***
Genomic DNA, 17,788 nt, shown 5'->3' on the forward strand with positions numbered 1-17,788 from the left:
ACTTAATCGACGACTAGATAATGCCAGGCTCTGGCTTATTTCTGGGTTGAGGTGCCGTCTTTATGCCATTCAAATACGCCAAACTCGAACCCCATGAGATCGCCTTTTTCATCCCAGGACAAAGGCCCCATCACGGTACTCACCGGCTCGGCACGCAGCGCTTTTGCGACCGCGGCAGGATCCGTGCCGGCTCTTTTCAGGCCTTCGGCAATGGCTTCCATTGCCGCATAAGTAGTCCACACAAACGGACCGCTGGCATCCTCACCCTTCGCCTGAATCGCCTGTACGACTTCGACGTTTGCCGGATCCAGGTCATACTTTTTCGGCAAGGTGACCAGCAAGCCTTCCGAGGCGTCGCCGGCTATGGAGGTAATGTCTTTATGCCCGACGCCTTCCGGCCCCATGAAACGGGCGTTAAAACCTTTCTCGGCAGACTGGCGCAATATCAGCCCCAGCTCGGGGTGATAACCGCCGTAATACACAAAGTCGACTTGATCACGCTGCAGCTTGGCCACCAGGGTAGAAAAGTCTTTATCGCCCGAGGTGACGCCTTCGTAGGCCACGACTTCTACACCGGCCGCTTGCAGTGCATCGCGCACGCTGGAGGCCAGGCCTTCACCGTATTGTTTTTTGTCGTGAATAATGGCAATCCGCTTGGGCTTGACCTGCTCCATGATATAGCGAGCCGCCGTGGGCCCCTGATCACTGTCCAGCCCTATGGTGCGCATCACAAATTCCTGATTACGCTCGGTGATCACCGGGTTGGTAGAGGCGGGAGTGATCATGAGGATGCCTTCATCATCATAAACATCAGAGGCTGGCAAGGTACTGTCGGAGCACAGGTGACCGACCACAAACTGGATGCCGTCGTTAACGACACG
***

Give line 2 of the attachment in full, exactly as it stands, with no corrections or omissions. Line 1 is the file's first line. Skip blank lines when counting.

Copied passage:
ACTTAATCGACGACTAGATAATGCCAGGCTCTGGCTTATTTCTGGGTTGAGGTGCCGTCTTTATGCCATTCAAATACGCCAAACTCGAACCCCATGAGATCGCCTTTTTCATCCCAGGACAAAGGCCCCATCACGGTACTCACCGGCTCGGCACGCAGCGCTTTTGCGACCGCGGCAGGATCCGTGCCGGCTCTTTTCAGGCCTTCGGCAATGGCTTCCATTGCCGCATAAGTAGTCCACACAAACGGACCGCTGGCATCCTCACCCTTCGCCTGAATCGCCTGTACGACTTCGACGTTTGCCGGATCCAGGTCATACTTTTTCGGCAAGGTGACCAGCAAGCCTTCCGAGGCGTCGCCGGCTATGGAGGTAATGTCTTTATGCCCGACGCCTTCCGGCCCCATGAAACGGGCGTTAAAACCTTTCTCGGCAGACTGGCGCAATATCAGCCCCAGCTCGGGGTGATAACCGCCGTAATACACAAAGTCGACTTGATCACGCTGCAGCTTGGCCACCAGGGTAGAAAAGTCTTTATCGCCCGAGGTGACGCCTTCGTAGGCCACGACTTCTACACCGGCCGCTTGCAGTGCATCGCGCACGCTGGAGGCCAGGCCTTCACCGTATTGTTTTTTGTCGTGAATAATGGCAATCCGCTTGGGCTTGACCTGCTCCATGATATAGCGAGCCGCCGTGGGCCCCTGATCACTGTCCAGCCCTATGGTGCGCATCACAAATTCCTGATTACGCTCGGTGATCACCGGGTTGGTAGAGGCGGGAGTGATCATGAGGATGCCTTCATCATCATAAACATCAGAGGCTGGCAAGGTACTGTCGGAGCACAGGTGACCGACCACAAACTGGATGCCGTCGTTAACGACACG